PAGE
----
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Kansas - Leftoverture CD (album) cover

LEFTOVERTURE

Kansas

 

Symphonic Prog

4.22 | 696 ratings

From Progarchives.com, the ultimate progressive rock music website

Chicapah
Prog Reviewer
5 stars When this group appeared on the scene in 1974 they were a conundrum. Even today the words Kansas and progressive rock go together about as well as politicians and honesty. Yet the fact remains that the finest prog band the United States has ever produced didn't hail from the east, west or third coast but sprouted up in the very heart of the country where attention from the established record companies was hardest to attract. Say what you will about hammy Don Kirshner but it was he who boldly took a chance on promoting a homegrown group that played challenging, complex material when most of the industry moguls were busy trying to discover the next Three Dog Night or Doobie Brothers. Kirshner stuck with them while they built their audience via constant touring and three decent LPs over a two year period when I'm sure all his peers were chuckling at his folly. But in October of '76 Kansas released 'Leftoverture' and the snickering stopped immediately. This album was a stunner from top to bottom. Turned out that stateside prog rock could crossover into the mainstream without compromising an iota of its integrity when presented with aplomb, superb fidelity and undeniable class. Streaking past the records of pandering pop stars to barge into the top five on the album charts, the disc demolished many long-held notions about public taste. The average Joe enjoyed this stuff just as much as the proggers did. The snobby critics and nearsighted naysayers were humbled at last because the local underdogs had pulled the upset, triumphed and revealed them to be badly mistaken bozos.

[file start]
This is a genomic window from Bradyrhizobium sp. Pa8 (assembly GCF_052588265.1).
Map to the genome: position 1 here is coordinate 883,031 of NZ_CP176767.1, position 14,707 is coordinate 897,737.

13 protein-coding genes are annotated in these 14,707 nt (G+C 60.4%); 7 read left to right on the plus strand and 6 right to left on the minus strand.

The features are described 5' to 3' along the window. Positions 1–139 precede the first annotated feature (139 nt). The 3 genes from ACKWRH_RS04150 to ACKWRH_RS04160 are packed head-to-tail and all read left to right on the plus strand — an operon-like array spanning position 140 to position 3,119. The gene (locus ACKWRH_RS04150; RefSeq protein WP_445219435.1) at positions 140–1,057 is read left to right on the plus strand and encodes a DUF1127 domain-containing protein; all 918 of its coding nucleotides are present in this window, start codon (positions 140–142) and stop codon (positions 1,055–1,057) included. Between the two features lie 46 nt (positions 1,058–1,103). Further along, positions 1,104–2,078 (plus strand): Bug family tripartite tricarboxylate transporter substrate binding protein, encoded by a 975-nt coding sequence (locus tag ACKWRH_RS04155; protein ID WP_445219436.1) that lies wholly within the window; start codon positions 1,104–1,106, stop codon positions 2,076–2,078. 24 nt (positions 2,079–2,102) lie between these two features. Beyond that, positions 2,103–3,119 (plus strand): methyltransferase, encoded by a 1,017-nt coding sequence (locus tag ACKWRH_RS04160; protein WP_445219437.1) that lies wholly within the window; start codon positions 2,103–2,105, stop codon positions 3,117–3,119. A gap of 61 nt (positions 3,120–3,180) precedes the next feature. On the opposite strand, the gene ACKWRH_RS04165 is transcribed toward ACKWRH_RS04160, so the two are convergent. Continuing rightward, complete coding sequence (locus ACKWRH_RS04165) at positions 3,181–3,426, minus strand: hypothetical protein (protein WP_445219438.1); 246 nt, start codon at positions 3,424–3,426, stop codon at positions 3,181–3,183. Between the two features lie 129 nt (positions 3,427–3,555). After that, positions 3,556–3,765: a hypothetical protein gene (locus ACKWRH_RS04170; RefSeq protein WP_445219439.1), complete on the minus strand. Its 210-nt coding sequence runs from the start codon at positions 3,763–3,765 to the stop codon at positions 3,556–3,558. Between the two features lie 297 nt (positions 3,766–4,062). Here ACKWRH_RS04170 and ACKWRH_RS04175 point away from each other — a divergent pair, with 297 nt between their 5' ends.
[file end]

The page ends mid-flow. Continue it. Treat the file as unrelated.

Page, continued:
Opening with the striking 'Carry On Wayward Son' was a stroke of genius. The strong, layered three-part harmonies catapulting the song's magnetic hook line hit like a tsunami wave and the song then incessantly floods your senses with great performances. I'll go so far as to pronounce it one of the best, most concise American-made specimens of prog rock ever. It has every ingredient for being recognized as such and is so infectious that it had no difficulty whatsoever in appealing to a broad strata of the populace who pushed the single up to #11. Everything about the track is top notch but you gotta admit that keyboardist Steve Walsh's vocal is still breathtaking in its powerful delivery. To this day very few singers can reach and sustain that final note like he does. 'The Wall' follows with an elegant instrumental intro preceding a beautiful, dramatic symphonic prog tune that includes wonderfully intricate intervals that substantially heighten the overall effect of the number. Guitarist and principal writer Kerry Livgren's lyrics are surprisingly profound for that era. 'And though it's always been with me/I must tear down the wall and let it be/All I am, and all that I was ever meant to be, in harmony/Shining true and smiling back at all who wait to cross/There is no loss,' Walsh sings with touching conviction. It's an emotionally-charged song that gets me every time I hear it. 'What's On Your Mind' is next and it shows that these boys could rock hard without reverting to beat-you-over-the-head tactics. Their instinctive understanding and respect for dynamic tension keeps the tune from becoming pedestrian. Kudos are also in order for the tight, inventive ending.